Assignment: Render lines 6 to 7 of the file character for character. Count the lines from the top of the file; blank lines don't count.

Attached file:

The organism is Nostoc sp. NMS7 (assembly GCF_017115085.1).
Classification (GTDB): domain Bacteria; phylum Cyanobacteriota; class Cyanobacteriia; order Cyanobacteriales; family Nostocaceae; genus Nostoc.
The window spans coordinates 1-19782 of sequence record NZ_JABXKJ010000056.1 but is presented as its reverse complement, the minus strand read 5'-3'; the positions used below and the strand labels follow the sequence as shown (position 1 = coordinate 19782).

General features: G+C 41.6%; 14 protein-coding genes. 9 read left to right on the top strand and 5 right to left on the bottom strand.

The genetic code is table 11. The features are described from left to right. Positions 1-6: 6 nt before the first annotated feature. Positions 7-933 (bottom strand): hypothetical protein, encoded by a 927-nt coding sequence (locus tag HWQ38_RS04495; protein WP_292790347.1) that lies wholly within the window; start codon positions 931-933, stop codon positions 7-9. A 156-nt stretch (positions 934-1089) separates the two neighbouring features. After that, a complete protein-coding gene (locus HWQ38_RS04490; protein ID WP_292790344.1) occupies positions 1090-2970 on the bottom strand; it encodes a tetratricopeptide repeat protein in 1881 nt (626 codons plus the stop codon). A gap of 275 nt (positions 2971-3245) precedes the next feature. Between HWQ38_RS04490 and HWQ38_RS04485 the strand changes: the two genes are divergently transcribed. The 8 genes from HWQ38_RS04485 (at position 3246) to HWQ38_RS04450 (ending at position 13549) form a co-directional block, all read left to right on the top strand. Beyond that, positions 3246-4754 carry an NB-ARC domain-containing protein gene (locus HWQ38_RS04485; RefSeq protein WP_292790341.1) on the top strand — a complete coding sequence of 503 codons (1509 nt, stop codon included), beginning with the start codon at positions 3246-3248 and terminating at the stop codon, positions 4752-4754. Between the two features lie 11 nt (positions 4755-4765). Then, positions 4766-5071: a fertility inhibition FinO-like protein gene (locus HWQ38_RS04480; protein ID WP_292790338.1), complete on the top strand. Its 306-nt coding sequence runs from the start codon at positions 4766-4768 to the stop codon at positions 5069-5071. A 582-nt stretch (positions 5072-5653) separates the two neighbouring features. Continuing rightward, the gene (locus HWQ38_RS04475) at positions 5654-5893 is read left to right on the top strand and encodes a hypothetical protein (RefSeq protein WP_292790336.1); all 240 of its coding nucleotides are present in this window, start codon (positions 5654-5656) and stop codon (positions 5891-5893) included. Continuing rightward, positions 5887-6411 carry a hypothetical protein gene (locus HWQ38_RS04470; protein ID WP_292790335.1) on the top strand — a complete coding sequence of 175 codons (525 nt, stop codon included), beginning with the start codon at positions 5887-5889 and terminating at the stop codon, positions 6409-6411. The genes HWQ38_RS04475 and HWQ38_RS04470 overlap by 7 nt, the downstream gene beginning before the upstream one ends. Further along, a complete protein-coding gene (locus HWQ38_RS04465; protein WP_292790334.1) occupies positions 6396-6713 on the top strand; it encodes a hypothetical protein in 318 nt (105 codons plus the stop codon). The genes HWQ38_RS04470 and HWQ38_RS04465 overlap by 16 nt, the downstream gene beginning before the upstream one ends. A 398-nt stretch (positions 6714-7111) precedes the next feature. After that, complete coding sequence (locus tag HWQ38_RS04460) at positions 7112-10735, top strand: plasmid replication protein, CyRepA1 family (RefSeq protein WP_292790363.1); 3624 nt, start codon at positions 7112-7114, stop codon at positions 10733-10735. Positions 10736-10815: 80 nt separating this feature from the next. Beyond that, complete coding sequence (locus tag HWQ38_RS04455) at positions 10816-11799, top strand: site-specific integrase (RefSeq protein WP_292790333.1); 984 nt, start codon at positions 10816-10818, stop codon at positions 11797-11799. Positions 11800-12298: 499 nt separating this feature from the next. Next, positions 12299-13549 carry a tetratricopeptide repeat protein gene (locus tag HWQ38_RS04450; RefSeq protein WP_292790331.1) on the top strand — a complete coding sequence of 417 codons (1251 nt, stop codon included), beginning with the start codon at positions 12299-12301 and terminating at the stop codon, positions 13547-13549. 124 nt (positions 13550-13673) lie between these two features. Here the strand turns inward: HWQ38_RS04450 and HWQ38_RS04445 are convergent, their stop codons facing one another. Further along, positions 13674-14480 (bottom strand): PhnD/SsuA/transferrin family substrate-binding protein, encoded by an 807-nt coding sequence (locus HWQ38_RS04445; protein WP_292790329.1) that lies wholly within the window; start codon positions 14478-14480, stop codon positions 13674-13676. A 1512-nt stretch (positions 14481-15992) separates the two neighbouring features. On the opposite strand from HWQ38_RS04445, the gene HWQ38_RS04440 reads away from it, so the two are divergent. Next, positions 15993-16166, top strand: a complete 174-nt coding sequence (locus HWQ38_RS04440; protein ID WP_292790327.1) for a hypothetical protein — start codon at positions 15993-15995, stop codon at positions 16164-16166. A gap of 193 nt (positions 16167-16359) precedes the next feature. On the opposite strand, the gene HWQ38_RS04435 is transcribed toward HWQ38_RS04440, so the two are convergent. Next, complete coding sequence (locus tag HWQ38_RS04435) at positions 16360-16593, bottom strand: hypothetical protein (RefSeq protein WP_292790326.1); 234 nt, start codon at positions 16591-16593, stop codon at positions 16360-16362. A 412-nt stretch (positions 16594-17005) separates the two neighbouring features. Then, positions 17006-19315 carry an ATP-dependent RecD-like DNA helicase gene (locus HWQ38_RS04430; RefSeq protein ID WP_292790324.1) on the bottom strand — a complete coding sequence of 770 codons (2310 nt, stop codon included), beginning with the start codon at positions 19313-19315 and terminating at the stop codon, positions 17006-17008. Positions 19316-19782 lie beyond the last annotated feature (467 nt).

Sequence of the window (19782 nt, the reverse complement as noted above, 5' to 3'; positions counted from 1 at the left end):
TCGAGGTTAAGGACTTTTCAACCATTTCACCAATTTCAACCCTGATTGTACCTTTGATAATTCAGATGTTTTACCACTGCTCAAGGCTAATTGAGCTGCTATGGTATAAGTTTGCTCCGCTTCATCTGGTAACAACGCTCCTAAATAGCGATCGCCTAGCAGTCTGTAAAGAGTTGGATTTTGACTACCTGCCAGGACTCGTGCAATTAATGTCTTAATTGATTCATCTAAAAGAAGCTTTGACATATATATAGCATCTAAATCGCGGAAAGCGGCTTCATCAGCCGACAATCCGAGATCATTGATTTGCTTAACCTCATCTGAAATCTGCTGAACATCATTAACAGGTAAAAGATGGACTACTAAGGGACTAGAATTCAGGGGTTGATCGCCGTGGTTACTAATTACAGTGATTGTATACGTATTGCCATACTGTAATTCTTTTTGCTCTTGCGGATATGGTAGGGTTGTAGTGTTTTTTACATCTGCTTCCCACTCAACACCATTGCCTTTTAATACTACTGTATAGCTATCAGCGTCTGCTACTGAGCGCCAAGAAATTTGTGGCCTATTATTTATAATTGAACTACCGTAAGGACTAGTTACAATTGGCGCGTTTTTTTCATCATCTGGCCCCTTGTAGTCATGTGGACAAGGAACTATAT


Sequence of the window (19782 nt, the reverse complement as noted above, 5' to 3'; positions counted from 1 at the left end):
TCGAGGTTAAGGACTTTTCAACCATTTCACCAATTTCAACCCTGATTGTACCTTTGATAATTCAGATGTTTTACCACTGCTCAAGGCTAATTGAGCTGCTATGGTATAAGTTTGCTCCGCTTCATCTGGTAACAACGCTCCTAAATAGCGATCGCCTAGCAGTCTGTAAAGAGTTGGATTTTGACTACCTGCCAGGACTCGTGCAATTAATGTCTTAATTGATTCATCTAAAAGAAGCTTTGACATATATATAGCATCTAAATCGCGGAAAGCGGCTTCATCAGCCGACAATCCGAGATCATTGATTTGCTTAACCTCATCTGAAATCTGCTGAACATCATTAACAGGTAAAAGATGGACTACTAAGGGACTAGAATTCAGGGGTTGATCGCCGTGGTTACTAATTACAGTGATTGTATACGTATTGCCATACTGTAATTCTTTTTGCTCTTGCGGATATGGTAGGGTTGTAGTGTTTTTTACATCTGCTTCCCACTCAACACCATTGCCTTTTAATACTACTGTATAGCTATCAGCGTCTGCTACTGAGCGCCAAGAAATTTGTGGCCTATTATTTATAATTGAACTACCGTAAGGACTAGTTACAATTGGCGCGTTTTTTTCATCATCTGGCCCCTTGTAGTCATGTGGACAAGGAACTATAT